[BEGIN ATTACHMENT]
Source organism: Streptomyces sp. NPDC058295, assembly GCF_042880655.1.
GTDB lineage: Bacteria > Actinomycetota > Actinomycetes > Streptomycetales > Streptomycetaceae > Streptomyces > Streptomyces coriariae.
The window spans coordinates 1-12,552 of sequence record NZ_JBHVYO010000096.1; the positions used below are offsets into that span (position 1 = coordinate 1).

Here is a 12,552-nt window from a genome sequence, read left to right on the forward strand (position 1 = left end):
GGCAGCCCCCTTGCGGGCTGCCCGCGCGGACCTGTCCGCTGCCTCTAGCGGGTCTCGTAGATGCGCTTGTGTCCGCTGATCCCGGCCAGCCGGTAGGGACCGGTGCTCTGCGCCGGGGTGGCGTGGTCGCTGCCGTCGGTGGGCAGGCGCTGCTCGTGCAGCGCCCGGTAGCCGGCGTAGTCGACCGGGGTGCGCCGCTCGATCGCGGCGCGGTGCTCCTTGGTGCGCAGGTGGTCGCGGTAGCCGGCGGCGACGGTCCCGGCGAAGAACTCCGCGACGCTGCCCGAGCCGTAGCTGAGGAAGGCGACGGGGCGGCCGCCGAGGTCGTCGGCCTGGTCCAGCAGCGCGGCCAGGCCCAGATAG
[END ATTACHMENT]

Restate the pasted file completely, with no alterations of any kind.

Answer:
Source organism: Streptomyces sp. NPDC058295, assembly GCF_042880655.1.
GTDB lineage: Bacteria > Actinomycetota > Actinomycetes > Streptomycetales > Streptomycetaceae > Streptomyces > Streptomyces coriariae.
The window spans coordinates 1-12,552 of sequence record NZ_JBHVYO010000096.1; the positions used below are offsets into that span (position 1 = coordinate 1).

Here is a 12,552-nt window from a genome sequence, read left to right on the forward strand (position 1 = left end):
GGCAGCCCCCTTGCGGGCTGCCCGCGCGGACCTGTCCGCTGCCTCTAGCGGGTCTCGTAGATGCGCTTGTGTCCGCTGATCCCGGCCAGCCGGTAGGGACCGGTGCTCTGCGCCGGGGTGGCGTGGTCGCTGCCGTCGGTGGGCAGGCGCTGCTCGTGCAGCGCCCGGTAGCCGGCGTAGTCGACCGGGGTGCGCCGCTCGATCGCGGCGCGGTGCTCCTTGGTGCGCAGGTGGTCGCGGTAGCCGGCGGCGACGGTCCCGGCGAAGAACTCCGCGACGCTGCCCGAGCCGTAGCTGAGGAAGGCGACGGGGCGGCCGCCGAGGTCGTCGGCCTGGTCCAGCAGCGCGGCCAGGCCCAGATAG